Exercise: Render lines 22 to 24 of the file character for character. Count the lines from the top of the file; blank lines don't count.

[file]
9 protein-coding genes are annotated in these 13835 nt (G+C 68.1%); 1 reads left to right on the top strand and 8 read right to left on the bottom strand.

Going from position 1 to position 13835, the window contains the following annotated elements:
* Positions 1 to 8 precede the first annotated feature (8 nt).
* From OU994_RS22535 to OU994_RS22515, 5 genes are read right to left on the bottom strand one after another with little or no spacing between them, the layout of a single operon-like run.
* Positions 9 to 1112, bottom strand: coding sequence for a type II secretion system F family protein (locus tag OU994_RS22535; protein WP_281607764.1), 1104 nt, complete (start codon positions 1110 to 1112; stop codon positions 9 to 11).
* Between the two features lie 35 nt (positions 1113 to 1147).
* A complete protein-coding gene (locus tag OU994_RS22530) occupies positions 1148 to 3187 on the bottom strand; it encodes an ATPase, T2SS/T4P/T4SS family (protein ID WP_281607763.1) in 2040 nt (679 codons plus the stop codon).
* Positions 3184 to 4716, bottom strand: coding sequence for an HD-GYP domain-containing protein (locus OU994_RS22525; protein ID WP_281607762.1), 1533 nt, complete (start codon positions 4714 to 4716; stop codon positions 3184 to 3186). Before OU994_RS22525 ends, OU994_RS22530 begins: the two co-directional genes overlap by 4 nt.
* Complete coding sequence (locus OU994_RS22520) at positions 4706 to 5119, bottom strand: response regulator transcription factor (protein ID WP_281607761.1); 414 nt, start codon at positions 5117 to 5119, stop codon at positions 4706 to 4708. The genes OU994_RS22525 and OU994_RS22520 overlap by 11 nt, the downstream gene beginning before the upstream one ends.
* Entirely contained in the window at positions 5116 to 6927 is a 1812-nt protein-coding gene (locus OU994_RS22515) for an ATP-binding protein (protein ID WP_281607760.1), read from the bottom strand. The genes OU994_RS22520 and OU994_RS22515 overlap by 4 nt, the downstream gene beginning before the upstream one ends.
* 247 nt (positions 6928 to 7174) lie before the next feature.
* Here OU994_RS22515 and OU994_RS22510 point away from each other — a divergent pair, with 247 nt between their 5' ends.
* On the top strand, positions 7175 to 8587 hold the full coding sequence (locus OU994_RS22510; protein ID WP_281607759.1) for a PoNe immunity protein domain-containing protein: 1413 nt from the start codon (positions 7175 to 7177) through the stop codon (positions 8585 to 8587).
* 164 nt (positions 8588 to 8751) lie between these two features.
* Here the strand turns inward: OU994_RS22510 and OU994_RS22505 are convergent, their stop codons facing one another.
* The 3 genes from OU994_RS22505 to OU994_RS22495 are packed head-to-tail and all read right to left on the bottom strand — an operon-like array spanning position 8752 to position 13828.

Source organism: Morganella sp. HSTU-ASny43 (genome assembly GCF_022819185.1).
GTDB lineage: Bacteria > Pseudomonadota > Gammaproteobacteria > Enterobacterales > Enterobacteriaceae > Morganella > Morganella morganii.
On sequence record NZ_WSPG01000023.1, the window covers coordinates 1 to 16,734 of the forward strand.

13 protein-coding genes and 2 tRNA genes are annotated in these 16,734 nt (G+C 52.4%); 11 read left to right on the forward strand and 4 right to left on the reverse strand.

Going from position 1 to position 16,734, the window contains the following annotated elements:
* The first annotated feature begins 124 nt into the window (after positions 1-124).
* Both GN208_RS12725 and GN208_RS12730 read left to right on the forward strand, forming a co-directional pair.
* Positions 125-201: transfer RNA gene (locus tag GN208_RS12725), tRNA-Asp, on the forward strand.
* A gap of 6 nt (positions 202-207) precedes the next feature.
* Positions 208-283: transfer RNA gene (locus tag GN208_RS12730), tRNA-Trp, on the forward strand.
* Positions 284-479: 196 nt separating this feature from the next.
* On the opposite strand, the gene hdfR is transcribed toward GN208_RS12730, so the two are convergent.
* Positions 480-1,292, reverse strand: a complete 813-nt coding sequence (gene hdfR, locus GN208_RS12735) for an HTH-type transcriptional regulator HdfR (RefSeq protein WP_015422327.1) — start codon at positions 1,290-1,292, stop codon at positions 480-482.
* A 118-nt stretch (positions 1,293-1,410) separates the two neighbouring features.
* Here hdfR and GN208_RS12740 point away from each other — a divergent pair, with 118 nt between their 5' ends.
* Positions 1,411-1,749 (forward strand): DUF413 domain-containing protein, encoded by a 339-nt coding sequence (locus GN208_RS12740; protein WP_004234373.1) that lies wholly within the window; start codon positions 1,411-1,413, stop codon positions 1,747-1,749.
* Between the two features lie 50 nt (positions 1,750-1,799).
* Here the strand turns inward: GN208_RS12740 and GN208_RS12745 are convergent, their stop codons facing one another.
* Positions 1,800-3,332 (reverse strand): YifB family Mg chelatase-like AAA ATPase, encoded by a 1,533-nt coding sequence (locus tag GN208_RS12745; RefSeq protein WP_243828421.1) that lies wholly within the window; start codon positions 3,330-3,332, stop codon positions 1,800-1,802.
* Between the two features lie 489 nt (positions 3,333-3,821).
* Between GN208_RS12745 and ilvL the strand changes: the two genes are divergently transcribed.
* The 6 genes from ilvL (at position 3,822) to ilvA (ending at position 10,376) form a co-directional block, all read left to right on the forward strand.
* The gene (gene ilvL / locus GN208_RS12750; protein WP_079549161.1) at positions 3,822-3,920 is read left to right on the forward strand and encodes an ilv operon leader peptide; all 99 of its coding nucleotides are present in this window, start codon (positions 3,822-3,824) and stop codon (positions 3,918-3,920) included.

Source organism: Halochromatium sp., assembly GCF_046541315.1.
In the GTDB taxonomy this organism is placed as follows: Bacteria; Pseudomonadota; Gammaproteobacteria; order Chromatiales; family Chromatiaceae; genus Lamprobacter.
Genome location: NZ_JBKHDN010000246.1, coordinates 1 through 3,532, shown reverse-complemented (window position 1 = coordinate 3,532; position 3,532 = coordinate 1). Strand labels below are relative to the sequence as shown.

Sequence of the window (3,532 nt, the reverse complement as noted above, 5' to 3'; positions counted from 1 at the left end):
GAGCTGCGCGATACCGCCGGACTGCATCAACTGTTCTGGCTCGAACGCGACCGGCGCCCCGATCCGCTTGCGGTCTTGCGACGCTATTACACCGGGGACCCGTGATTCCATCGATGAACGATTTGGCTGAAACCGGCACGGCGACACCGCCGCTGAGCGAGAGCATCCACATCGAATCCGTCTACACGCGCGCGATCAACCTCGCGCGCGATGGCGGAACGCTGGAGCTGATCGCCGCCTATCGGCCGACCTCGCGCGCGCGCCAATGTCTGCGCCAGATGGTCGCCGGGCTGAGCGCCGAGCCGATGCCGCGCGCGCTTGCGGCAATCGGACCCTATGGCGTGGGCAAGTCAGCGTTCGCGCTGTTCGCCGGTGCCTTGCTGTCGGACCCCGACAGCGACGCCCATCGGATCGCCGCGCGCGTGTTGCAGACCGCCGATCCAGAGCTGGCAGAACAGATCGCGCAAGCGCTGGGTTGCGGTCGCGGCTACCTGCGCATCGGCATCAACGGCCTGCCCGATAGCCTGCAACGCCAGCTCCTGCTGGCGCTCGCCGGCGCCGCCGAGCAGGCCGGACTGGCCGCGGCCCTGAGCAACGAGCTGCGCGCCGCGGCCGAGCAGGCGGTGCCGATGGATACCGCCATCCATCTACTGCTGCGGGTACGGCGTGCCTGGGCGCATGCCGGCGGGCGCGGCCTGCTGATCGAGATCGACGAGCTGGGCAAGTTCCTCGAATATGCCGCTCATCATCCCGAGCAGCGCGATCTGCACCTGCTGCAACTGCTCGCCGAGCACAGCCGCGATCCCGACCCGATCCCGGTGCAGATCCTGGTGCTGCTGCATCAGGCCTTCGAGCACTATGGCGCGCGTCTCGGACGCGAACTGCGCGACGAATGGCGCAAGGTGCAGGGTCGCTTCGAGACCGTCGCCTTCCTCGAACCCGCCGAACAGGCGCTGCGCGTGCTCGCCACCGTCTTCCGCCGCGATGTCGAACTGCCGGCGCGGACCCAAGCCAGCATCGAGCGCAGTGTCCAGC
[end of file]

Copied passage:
* The first annotated feature begins 124 nt into the window (after positions 1-124).
* Both GN208_RS12725 and GN208_RS12730 read left to right on the forward strand, forming a co-directional pair.
* Positions 125-201: transfer RNA gene (locus tag GN208_RS12725), tRNA-Asp, on the forward strand.